It is the number one thing that people always talk about when you mention vintage; that smell. A heady mix that is both sweet, sour and musky, you can almost taste it. But what the hell is it?
If you are about to eat, or are of a nervous disposition, walk away now. I have warned you.
That funky little malodour is a rather gross cumulation of years of sweat, oils from skin, dead skin cells, dirt, pollutants, food, perfume, storage……..basically anything you can come across. And that stench is being produced by tonnes of tiny bacteria, feasting away on all that human juice and creating little farts. Look, I never said vintage was glamourous ok.
Remember watching those crime programmes and they always say that the smell of a dead body stays and you can never shift it from your clothes and your nose. That is because the molecules of human oils, fats and sweats that are emitted when the bacteria start to chow down can permeate fabric, and the microscopic gases literally hang about in your nose holes.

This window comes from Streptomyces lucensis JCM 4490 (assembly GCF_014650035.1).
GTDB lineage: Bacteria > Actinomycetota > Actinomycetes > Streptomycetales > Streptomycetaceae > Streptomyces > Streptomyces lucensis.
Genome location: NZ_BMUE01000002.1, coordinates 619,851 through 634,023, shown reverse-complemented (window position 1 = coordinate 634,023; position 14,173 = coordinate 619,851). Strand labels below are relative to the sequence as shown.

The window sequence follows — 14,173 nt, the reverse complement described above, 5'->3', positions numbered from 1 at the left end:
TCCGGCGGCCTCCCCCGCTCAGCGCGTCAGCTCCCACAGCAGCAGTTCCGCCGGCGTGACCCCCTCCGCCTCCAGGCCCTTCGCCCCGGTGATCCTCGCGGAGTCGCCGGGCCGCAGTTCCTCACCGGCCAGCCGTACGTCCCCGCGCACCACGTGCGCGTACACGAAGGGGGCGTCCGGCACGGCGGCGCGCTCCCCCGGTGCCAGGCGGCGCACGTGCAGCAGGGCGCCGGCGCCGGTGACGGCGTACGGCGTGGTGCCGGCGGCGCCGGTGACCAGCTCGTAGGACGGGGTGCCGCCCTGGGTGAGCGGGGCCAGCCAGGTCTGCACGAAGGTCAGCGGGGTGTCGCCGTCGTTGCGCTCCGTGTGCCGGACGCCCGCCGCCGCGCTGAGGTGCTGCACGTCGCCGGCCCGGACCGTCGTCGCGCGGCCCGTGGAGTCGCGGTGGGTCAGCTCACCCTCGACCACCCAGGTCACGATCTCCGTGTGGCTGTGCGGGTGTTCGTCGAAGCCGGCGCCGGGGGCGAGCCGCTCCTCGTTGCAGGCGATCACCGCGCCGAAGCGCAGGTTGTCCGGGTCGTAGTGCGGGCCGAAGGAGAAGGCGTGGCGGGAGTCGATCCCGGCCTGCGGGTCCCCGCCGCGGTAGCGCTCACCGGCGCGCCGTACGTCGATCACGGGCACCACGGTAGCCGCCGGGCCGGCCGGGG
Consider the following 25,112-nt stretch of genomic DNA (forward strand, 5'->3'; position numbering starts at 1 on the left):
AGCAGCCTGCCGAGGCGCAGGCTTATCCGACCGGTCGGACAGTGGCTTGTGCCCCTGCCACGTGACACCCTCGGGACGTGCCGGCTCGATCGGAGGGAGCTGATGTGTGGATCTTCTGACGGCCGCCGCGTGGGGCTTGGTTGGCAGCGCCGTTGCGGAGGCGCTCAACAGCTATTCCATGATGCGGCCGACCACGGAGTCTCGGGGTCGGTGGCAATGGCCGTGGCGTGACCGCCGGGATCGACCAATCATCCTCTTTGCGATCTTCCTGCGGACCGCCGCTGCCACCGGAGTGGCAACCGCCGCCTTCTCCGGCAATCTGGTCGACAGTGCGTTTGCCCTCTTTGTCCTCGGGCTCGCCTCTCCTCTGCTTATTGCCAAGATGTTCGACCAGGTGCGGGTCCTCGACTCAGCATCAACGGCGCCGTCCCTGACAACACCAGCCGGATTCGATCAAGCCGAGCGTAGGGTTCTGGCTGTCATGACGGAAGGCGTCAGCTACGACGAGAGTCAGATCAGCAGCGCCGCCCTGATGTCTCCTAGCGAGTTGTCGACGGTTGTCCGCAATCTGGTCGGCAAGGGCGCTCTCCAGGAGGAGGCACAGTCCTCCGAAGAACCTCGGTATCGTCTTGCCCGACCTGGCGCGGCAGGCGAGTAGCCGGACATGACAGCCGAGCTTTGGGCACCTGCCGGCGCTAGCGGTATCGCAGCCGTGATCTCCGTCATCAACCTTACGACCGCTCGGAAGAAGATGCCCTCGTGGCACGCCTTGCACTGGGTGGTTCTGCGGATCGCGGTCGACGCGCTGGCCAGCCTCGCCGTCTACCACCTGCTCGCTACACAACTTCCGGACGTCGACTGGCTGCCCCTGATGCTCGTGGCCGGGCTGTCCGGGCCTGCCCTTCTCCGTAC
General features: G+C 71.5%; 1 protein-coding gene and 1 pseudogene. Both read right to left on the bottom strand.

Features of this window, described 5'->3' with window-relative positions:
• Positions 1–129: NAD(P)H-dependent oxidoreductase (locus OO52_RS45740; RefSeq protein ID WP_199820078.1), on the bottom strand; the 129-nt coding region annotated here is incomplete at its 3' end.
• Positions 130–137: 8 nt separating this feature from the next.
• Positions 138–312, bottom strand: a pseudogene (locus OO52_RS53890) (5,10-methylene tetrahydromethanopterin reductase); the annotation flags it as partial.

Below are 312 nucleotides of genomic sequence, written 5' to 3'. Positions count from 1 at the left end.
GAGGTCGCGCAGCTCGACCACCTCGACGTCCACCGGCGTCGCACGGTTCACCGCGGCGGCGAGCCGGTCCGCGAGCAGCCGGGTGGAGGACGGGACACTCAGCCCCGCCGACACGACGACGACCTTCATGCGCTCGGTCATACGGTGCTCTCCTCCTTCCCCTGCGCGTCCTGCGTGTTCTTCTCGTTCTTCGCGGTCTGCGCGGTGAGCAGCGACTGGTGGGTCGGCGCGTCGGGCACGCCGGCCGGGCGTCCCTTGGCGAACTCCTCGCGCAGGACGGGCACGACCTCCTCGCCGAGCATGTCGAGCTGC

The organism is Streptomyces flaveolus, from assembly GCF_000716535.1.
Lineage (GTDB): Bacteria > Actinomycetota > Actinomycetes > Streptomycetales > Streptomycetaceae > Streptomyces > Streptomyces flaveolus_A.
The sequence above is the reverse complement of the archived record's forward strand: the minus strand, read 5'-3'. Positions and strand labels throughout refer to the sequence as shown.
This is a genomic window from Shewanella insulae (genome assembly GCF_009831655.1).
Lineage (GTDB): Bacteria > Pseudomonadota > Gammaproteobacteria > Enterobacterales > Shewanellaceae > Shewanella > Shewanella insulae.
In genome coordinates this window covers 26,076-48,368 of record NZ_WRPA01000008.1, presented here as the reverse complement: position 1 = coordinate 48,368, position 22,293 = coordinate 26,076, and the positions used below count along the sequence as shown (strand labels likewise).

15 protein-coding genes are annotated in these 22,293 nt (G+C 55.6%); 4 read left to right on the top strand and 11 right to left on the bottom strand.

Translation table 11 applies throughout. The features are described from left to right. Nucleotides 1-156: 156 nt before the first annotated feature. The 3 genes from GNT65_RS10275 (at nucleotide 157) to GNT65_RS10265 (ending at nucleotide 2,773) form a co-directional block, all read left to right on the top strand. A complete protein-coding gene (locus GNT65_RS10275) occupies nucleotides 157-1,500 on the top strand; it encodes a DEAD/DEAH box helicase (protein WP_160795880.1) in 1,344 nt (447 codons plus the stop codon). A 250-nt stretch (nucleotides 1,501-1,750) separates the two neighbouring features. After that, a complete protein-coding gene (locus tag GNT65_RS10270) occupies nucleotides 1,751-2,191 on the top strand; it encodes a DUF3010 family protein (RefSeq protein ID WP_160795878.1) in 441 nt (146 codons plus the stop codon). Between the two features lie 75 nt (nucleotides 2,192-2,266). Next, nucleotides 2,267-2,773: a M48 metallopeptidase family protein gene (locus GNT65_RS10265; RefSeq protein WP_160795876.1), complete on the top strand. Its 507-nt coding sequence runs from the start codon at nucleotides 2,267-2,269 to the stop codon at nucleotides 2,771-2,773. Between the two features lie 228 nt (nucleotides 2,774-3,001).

The New York Times did a feature on vintage clothes and sent some away to
Proctor & Gamble to have the scents analysed, and the compounds that came back were described as: sweet, sour, oil, herbal, fatty, whiskey, nutty, cheesy, sweaty, stinky feet, fermented, bready. * Most found were derived from ‘bodily soils’. Yes, it is gross.
But, it happens. We wear something and pop it in a closet without washing it. Decades go by while it sits and gathers dust. It then gets donated where it sits jammed in a plastic bag with other long forgotten clothes, getting warm and damp which is perfect breeding ground for that stink making bacteria. Then it is pulled out, warmed up with a steamer and shoved on a hanger. Which is why charity shops, kilo sales and bad vintage stores have that funk.
So, how do we shift it?
Well, I think there is going to need to be a whole other blog post about this, as traders tend to pick up tricks and tips as we go. Sometimes you become desperate and will try literally anything….I know I have. But the basic principle is that you have to ‘change the molecular structure of the odour that is attached to the fibre’ (Mr. Mahdessian, P&G, NY Times), which sometimes a simple wash will not do.
I mean, if I knew I would need science so much in a fashion job I would have tried to understand it more at school!
What is the worst smell you have ever come across when vintage shopping? Tell me below in the comments!
*Getting to the bottom of the Thrift Store Smell, NY Times, Jolie Kerr, June 21st 2018